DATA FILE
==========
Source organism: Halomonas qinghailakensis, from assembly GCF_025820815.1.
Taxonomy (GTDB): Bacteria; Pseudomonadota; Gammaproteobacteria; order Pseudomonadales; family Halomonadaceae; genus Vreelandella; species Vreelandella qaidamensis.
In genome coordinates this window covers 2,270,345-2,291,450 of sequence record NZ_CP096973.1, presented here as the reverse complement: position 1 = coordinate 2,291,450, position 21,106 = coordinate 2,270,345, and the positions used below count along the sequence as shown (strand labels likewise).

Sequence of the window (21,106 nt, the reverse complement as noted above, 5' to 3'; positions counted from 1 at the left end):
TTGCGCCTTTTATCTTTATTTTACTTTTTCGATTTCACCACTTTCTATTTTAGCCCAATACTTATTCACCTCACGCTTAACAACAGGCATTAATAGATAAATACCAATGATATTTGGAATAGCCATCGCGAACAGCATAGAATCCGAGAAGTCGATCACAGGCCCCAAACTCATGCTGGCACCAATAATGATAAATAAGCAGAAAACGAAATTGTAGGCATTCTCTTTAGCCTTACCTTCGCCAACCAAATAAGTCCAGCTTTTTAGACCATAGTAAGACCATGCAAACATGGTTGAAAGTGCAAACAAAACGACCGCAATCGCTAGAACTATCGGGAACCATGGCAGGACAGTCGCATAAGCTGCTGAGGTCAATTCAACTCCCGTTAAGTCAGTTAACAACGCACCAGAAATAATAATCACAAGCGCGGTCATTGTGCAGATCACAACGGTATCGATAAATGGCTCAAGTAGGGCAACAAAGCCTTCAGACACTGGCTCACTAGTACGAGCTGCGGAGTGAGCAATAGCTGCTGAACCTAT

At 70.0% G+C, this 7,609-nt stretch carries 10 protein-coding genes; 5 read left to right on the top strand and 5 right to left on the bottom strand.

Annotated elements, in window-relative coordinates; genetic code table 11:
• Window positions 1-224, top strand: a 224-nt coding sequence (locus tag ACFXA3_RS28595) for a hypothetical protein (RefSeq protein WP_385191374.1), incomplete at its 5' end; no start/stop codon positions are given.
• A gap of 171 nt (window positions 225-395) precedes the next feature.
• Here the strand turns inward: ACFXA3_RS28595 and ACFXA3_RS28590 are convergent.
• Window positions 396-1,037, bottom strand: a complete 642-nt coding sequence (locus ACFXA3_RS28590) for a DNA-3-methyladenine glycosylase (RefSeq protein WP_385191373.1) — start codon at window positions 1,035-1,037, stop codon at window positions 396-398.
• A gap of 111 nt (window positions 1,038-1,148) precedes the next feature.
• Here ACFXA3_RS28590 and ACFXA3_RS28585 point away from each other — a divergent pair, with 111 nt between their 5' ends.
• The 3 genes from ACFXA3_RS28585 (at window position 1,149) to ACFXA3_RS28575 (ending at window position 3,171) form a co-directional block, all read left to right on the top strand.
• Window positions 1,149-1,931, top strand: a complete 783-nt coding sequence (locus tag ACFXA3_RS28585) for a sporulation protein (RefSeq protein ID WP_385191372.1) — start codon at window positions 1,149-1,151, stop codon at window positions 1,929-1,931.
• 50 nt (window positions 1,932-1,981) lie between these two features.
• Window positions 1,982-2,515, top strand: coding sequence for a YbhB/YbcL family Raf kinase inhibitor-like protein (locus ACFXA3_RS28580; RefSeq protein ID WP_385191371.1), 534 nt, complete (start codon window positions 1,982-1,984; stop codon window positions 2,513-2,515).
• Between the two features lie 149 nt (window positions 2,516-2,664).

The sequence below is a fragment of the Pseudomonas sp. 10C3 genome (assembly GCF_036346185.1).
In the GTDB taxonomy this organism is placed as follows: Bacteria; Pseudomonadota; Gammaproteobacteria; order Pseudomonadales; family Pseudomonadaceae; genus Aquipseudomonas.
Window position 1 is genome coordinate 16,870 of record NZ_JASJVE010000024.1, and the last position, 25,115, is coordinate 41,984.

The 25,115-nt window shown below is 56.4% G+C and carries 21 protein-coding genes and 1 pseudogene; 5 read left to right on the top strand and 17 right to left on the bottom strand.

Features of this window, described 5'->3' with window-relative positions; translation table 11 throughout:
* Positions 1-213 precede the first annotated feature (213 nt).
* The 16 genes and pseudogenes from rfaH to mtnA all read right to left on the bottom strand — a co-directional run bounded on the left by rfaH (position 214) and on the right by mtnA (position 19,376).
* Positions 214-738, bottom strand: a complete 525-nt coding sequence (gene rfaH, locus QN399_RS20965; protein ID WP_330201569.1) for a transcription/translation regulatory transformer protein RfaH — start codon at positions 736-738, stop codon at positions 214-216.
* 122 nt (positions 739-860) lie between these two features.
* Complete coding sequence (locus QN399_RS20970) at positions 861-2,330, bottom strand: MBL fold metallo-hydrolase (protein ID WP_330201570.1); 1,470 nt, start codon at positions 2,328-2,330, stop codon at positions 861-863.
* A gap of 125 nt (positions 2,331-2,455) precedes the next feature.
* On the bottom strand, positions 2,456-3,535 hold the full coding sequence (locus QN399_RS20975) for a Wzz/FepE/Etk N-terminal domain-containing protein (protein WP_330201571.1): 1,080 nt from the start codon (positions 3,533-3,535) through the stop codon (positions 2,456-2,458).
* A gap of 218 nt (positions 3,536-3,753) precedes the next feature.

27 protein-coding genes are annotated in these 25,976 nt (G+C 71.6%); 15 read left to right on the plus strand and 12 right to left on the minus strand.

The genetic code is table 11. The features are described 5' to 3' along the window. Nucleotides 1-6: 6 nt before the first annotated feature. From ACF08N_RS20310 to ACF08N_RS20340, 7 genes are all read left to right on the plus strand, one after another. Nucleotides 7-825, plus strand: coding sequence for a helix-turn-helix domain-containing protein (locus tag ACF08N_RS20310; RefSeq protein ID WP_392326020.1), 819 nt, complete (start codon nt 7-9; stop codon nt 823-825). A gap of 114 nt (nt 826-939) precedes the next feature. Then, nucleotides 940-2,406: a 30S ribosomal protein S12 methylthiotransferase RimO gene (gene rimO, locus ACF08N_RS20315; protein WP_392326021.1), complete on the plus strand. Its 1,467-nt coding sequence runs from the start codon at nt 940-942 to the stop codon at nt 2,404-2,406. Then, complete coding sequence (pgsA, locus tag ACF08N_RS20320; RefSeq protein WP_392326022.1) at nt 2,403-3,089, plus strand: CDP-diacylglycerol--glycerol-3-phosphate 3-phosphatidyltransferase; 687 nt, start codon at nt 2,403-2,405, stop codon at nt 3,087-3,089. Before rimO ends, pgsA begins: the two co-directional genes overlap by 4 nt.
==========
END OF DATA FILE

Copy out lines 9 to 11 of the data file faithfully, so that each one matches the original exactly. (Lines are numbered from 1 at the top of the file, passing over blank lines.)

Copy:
• A gap of 171 nt (window positions 225-395) precedes the next feature.
• Here the strand turns inward: ACFXA3_RS28595 and ACFXA3_RS28590 are convergent.
• Window positions 396-1,037, bottom strand: a complete 642-nt coding sequence (locus ACFXA3_RS28590) for a DNA-3-methyladenine glycosylase (RefSeq protein WP_385191373.1) — start codon at window positions 1,035-1,037, stop codon at window positions 396-398.